Artists overview


Last Breaths from Aleppo

The rich musical Sufi tradition has been transmitted orally in Aleppo for decades. Jawa’s mission is to preserve this heritage, which has been threatened by the Syrian war. The Sufi masters, who kept the secrets of this musical tradition, are gradually disappearing from the scene, threatening to lose a treasure of songs forever. Jawa Band presents the traditional musical pieces from its personal perspective and its own vision, while preserving the classical way of performing Sufi muwashahat with its complex rhythms and oriental maqams.

As guardians of this rich cultural heritage, Jawa revives the music and does so in a contemporary way. Originally, Sufi music was not played on instruments, but by doing so, Jawa offers a new and more contemporary approach. It is a project of preservation, but also of resistance. They refuse to see a tradition gradually disappear without trying to save it themselves.

Sufi whirling is a form of meditation which is still practiced by the Sufi Dervishes of the Mevlevi order. It is a commonplace meditation practice, through which dervishes aim to reach the source of all perfection. This is sought thru leaving behind one’s nafs or personal desires, by paying attention to the music, focusing on God, and spinning one’s body in repetitive circles, which has been seen as a symbolic imitation of planets withinside the Solar System orbiting the sun. A dervish practices multiple rituals, the primary of which is the dhikr, a remembering of Allah. The dhikr involves recitation of devotional Islamic prayer. This dhikr comes with dancing and whirling, in order to reach a state of “ecstatic trances”.

Musicians :

Khaled Alhafez : singing

Yousef Zayed : oud

Youssef Nassif : qanun

Tammam Alramadan : nay

Marwan Fakhir : violin

Simon Leleux : percussion

Hatim Aljamel : dervish




Tammam Alramadan is a Nay player and teacher. Born in Aleppo in 1994, he graduated from the Arab Institute of Music in Aleppo in 2010. From 2011 to 2012, he taught at the same institute.

He participated and played in many bands in Lebanon, Syria, Turkey, Egypt and Tunisia. He moved to Belgium in 2014 and played with many bands and realized many projects like Refugees For Refugees , Wajd Ensemble , Violet orchestra Leuven with composer and arranger Shalan Alhamwi. He has also worked with Mohamad Sharara and the Stockholm Philharmonic Orchestra. He can also be heard on Tamino’s Habibi album with his colleague and friend from Refugees for Refugees, Tareq Alsayed. He also teaches at the World Music&Dance Academy.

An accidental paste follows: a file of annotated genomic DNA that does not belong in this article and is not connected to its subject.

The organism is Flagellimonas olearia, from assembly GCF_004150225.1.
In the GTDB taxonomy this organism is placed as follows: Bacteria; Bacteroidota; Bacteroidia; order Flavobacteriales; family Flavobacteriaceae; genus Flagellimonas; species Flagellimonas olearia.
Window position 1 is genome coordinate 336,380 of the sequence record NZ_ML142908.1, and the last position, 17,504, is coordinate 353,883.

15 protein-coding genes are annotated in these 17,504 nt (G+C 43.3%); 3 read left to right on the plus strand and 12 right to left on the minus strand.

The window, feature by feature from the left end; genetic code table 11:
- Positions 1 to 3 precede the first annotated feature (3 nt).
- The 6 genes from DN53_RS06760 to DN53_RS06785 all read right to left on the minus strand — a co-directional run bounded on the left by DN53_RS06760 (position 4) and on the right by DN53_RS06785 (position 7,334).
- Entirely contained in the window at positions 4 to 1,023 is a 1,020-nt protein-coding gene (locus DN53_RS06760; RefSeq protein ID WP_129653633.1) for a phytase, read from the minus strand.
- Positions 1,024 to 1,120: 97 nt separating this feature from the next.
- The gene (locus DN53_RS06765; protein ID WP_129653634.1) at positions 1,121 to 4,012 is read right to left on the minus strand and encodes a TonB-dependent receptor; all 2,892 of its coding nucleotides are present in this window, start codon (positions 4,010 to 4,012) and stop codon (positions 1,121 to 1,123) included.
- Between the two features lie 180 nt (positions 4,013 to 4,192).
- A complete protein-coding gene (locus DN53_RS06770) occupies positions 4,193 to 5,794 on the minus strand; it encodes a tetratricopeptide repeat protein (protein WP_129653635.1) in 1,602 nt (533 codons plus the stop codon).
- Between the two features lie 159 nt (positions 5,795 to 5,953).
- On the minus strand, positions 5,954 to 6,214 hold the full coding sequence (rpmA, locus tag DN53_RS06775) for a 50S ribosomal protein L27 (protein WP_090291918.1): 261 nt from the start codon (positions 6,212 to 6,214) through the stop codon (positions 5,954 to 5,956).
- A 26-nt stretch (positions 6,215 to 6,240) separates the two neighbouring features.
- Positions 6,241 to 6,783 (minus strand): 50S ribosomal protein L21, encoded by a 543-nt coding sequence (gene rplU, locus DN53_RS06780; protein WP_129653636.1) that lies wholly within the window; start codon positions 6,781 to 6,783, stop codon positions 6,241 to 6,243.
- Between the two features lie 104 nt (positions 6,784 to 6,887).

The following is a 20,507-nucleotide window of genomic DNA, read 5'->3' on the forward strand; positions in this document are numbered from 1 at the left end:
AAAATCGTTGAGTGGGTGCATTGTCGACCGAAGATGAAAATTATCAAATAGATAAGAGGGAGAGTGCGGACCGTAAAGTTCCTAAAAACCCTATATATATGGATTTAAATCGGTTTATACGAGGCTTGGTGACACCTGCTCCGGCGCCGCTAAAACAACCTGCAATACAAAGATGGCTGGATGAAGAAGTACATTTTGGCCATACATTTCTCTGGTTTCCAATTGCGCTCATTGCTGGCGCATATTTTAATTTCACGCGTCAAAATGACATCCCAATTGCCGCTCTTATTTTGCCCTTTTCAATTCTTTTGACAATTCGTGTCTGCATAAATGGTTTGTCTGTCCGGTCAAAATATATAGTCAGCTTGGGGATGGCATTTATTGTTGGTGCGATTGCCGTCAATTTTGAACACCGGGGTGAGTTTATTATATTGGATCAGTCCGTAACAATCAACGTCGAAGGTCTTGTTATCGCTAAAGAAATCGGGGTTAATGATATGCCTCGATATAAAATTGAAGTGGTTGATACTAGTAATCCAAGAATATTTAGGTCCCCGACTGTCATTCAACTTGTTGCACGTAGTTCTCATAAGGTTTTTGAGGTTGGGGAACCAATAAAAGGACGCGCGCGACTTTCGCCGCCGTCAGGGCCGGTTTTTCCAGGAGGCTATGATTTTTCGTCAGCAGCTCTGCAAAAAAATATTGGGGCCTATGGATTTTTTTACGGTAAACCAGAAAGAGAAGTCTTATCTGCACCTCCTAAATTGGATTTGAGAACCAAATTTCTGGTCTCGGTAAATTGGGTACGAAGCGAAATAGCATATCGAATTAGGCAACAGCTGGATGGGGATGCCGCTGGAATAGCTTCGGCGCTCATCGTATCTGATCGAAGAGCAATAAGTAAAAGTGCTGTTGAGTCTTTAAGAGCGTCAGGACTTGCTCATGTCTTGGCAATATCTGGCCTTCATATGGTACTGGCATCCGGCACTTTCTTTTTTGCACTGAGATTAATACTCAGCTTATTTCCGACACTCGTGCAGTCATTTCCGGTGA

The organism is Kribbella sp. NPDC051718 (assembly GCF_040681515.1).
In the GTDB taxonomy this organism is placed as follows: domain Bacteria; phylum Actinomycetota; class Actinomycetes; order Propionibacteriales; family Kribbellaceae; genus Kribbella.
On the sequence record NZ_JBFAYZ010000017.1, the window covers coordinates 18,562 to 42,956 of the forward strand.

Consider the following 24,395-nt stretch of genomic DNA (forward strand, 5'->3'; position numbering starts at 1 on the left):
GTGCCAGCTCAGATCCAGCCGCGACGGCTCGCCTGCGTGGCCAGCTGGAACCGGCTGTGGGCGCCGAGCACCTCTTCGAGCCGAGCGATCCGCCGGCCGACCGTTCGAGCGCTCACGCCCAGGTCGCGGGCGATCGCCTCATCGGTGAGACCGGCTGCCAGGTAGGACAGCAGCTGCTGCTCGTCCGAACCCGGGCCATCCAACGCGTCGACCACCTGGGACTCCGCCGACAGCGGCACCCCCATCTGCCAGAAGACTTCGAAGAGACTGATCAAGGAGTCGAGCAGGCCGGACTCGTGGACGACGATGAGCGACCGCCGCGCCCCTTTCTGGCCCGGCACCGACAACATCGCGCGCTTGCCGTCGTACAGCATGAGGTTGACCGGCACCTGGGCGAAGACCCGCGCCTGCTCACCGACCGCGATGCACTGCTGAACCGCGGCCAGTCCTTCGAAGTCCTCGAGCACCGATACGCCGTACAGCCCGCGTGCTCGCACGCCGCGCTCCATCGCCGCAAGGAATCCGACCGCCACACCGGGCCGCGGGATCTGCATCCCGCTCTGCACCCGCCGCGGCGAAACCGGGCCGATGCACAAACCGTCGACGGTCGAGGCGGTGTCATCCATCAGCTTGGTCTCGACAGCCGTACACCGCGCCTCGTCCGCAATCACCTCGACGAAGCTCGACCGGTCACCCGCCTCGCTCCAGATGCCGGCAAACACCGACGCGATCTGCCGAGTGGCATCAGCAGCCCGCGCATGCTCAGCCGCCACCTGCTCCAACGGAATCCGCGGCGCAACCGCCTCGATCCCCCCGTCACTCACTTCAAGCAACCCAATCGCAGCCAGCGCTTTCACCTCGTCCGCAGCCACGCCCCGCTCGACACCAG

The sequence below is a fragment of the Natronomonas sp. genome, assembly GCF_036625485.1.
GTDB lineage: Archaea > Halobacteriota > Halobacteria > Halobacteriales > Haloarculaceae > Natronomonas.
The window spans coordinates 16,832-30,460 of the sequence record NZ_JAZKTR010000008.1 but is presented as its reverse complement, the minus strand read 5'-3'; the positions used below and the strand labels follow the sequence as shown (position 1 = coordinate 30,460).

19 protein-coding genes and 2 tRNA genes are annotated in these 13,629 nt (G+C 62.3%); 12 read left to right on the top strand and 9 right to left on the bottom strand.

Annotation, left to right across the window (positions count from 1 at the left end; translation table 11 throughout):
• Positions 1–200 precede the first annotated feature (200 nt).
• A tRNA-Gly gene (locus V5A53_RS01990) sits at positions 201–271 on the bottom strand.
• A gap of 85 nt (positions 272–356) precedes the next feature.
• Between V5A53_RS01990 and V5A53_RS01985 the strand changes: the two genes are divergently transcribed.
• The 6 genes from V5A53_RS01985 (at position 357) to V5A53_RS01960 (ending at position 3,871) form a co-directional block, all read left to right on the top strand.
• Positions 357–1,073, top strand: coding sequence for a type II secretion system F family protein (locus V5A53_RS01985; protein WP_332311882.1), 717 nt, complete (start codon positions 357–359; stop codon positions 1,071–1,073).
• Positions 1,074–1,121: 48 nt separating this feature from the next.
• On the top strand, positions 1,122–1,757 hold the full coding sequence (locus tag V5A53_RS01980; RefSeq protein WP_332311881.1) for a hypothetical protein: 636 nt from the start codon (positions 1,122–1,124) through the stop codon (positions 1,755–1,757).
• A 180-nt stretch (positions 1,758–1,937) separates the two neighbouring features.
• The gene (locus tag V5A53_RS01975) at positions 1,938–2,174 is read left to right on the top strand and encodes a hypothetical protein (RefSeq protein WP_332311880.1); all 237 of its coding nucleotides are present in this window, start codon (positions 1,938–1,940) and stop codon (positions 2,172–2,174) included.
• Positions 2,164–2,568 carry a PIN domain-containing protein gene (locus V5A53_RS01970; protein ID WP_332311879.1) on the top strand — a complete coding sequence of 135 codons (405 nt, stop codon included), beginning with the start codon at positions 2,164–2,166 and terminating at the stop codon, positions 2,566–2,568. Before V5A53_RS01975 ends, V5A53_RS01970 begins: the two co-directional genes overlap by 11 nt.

Khaled Alhafez was born in Aleppo in 1981. Professor at the Higher Institute of Music in Damascus residing in Belgium since 2013, he is a member of several groups such as Ramal Band, Nawa Band, Wajd Ensemble and he participated in many international festivals in the Arab world (Beydine Festival Beirut with the Turkish master Kudsi Erguner , jerash festival Tunisia, The Kuwait Opera, The Damascus Opera, Pistachio Festival Gaziantep, Bahrain Opera House. He also teaches the origins of classical Arabic singing at the Greek Institute of Labyrinth.



Youssef Nassif was born in Edlib, Syria. He started learning the kanun at the age of 10. He studied in Damascus at the Higher Institute of Music in the fields of canoeing, piano and composition. He has already given concerts in Syria, Tunisia, Lebanon, United Arab Emirates and Turkey.

Since 2013 he has been living in Germany and since then he has mainly performed in Germany and Europe. In 2015 he presented his first album with his own compositions (Man’s Journey). He performs as a solo artist as well as with various ensembles and orchestras. He participated in the Warsaw Contemporary Music Festival, played with the “Stüba-Philharmonie” in Weimar and the “Brussels Jazz Orchestra” and performed with the WAJD ensemble for the European Commission. He regularly gives workshops on Arabic music. Since 2017, he is studying for a master’s degree in world music at the University of Hildesheim.



Marwan Fakir studied at the conservatories of Marrakech, Paris and Tourcoing. He is an expert in traditional Arabic and Turkish repertoires, and works with some of the great masters including Kudsi Erguner. He was one of the first musicians to introduce the five-string violin to the world of Oriental music. His career has taken him to perform on stages across the Mediterranean, in Europe, Latin America and Asia. He is currently a member of several bands and is the main musician for major Arab artists including Lena Chamamyan, Jahida Wahbe and Rashid Gholam, among others.




Simon Leleux (percussion, Belgium) is specialized in Middle Eastern percussions. He started playing music with what has remained his favorite instrument: the darbuka. Trained with grat masters and former student at Codarts in Rotterdam, Simon had the privilege to share the stage with musical celebrities and extremely varied projects, ranging from oriental music with Ghalia Benali to baroque music with Les Menus Plaisirs du Roy, not to forget Berber songs with Khalid Izri, ottoman music with Lâmekân Ensemble, music from the Balkans with Tcha Limberger, Nedyalko Nedyalkov, world music with Emre Gultekin/Vardan Hovanissian, Auster Loo, ….